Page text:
Citrix Gateway also supports RSA SecurID, Gemalto Protiva, and SafeWord. You use a RADIUS server to configure these types of authentication.

Before configuring authentication, authorization, and auditing, you must be familiar with and understand how to configure load balancing, content switching, and SSL on the Citrix ADC appliance.

Authentication without authorization

Authorization specifies the network resources to which users have access when they log on to the appliance. The default setting for authorization is to deny access to all network resources. Citrix recommends using the default global setting and then creating authorization policies to define the network resources users can access.

You configure authorization on the appliance by using an authorization policy and expressions. After you create an authorization policy, you can bind it to the users or groups that you configured on the appliance.

You can configure the appliance to use authentication only, without authorization. When you configure authentication without authorization, the appliance does not perform a group authorization check. The policies that you configure for the user or group are assigned to the user.

Enabling authentication, authorization, and auditing

To use the authentication, authorization, and auditing feature, you must enable it. You can configure authentication, authorization, and auditing entities—such as the authentication and traffic management virtual servers—before you enable the authentication, authorization, and auditing feature, but the entities do not function until the feature is enabled.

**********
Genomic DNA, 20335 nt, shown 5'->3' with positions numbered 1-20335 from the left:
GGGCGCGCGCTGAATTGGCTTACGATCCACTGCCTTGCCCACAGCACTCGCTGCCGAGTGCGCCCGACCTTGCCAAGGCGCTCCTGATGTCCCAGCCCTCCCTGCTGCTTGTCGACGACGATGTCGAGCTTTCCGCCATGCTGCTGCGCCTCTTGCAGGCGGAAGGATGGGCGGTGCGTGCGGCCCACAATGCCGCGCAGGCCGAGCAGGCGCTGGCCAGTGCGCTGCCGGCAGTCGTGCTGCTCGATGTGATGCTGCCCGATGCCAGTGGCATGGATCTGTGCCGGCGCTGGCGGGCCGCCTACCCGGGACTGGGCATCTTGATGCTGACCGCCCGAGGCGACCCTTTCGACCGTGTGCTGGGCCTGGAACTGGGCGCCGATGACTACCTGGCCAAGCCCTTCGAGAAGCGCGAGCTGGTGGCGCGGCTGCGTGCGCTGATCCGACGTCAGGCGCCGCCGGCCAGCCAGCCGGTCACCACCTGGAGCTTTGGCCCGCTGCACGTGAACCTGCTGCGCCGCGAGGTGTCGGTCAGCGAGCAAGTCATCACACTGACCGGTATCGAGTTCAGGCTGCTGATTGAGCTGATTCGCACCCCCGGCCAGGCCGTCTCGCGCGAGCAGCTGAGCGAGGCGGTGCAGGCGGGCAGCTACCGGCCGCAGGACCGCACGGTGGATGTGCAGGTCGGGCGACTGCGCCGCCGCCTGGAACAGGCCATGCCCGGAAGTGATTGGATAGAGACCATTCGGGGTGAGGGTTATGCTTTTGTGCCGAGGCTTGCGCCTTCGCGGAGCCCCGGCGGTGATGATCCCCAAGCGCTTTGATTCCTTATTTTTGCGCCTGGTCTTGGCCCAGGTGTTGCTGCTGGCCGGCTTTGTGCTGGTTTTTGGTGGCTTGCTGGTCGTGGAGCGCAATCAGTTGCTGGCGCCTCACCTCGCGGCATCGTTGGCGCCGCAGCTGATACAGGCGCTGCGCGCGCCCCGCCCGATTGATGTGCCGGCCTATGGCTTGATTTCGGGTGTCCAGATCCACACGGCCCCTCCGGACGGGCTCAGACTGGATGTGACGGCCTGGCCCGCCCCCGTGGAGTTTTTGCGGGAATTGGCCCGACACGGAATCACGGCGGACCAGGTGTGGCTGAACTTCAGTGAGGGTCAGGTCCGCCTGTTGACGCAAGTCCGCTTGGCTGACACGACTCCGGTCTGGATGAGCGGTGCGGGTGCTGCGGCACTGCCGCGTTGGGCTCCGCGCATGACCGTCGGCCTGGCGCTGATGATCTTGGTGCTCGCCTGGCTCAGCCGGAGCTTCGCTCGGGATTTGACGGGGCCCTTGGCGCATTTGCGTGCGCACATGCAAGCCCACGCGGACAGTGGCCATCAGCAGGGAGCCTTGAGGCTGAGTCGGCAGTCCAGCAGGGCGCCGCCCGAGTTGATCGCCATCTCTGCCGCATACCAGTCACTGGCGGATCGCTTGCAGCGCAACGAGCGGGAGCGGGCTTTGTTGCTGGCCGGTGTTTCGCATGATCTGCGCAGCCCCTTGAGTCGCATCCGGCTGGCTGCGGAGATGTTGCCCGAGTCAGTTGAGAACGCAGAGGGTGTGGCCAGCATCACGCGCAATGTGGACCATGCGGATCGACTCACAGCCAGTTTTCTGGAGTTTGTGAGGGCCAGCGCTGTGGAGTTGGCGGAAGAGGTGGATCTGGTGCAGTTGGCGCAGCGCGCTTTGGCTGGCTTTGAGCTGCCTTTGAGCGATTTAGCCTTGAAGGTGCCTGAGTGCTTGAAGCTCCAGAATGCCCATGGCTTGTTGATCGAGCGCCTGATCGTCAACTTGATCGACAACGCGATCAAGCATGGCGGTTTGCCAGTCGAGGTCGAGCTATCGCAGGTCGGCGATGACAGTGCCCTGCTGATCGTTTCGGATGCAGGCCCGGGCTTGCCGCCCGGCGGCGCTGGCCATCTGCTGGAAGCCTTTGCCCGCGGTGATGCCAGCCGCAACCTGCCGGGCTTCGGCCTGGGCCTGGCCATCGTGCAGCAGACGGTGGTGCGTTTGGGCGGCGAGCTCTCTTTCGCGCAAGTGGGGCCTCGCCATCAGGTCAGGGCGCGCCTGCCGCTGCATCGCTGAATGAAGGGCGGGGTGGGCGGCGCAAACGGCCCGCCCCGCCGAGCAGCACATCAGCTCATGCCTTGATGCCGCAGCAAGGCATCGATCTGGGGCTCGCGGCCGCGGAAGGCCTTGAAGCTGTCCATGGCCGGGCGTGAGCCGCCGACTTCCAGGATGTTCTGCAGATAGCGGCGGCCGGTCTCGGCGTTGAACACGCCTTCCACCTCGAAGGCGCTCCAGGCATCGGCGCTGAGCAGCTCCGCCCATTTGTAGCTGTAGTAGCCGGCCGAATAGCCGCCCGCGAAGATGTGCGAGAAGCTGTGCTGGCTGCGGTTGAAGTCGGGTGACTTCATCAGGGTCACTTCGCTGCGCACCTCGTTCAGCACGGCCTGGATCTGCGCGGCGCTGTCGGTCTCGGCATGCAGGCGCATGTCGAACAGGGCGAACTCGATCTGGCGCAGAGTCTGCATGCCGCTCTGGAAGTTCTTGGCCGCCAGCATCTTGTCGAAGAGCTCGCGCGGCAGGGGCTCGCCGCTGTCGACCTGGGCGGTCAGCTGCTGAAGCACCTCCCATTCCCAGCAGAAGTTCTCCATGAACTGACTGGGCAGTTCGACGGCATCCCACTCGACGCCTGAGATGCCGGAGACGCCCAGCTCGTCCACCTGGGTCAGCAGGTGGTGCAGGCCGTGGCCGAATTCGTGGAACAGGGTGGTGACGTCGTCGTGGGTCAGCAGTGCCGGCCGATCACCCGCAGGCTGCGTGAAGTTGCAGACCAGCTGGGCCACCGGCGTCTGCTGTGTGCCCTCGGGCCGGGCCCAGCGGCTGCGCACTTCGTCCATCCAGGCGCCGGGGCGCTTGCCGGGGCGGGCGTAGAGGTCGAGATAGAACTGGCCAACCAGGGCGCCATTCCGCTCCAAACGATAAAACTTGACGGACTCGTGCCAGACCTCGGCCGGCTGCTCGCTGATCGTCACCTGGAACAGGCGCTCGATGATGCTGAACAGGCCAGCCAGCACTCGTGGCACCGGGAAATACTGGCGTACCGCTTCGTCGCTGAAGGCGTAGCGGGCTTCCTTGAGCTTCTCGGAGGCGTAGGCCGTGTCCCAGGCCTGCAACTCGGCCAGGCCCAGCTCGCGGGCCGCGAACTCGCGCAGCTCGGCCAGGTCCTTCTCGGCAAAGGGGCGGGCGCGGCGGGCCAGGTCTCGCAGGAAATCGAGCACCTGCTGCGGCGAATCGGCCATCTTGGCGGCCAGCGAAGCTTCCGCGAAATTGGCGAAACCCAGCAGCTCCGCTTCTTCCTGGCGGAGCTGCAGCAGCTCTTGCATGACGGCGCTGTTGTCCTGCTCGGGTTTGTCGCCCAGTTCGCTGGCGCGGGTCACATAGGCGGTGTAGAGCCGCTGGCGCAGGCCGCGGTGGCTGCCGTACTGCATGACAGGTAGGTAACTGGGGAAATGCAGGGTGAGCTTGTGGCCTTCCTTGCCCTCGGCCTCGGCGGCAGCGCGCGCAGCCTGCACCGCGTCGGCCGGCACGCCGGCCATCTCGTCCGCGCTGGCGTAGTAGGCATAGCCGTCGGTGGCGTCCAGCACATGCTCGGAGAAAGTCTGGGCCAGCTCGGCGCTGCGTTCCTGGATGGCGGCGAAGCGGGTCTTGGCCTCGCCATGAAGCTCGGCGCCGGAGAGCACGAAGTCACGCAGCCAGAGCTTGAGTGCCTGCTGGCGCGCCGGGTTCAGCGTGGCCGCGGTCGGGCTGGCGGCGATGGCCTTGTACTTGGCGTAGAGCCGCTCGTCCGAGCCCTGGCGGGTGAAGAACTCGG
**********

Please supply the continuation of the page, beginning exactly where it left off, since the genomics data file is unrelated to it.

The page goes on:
To enable authentication, authorization, and auditing by using the CLI

At the command prompt, type the following commands to enable authentication, authorization, and auditing and verify the configuration:

enable ns feature AAA

To enable authentication, authorization, and auditing by using the GUI

  1. Navigate to System > Settings.
  2. In the details pane, under Modes and Features, click Change Basic Features.
  3. In the Configure Basic Features dialog box, select the Authentication, Authorization and Auditing check box.
  4. Click OK.

Disabling Authentication

If your deployment does not require authentication, you can disable it. You can disable authentication for each virtual server that does not require authentication.


Important: Citrix recommends disabling authentication with caution. If you are not using an external authentication server, create local users and groups to allow the appliance to authenticate users. Disabling authentication stops the use of authentication, authorization, and accounting features that control and monitor connections to the appliance. When users type a web address to connect to the appliance, the logon page does not appear.

To disable authentication

  1. Navigate to Configuration > Citrix Gateway > Virtual Servers.
  2. In the details pane, click a virtual server, and then click Open.
  3. In the Basic Settings page, clear the Enable Authentication check box.
Authentication, authorization, and auditing application traffic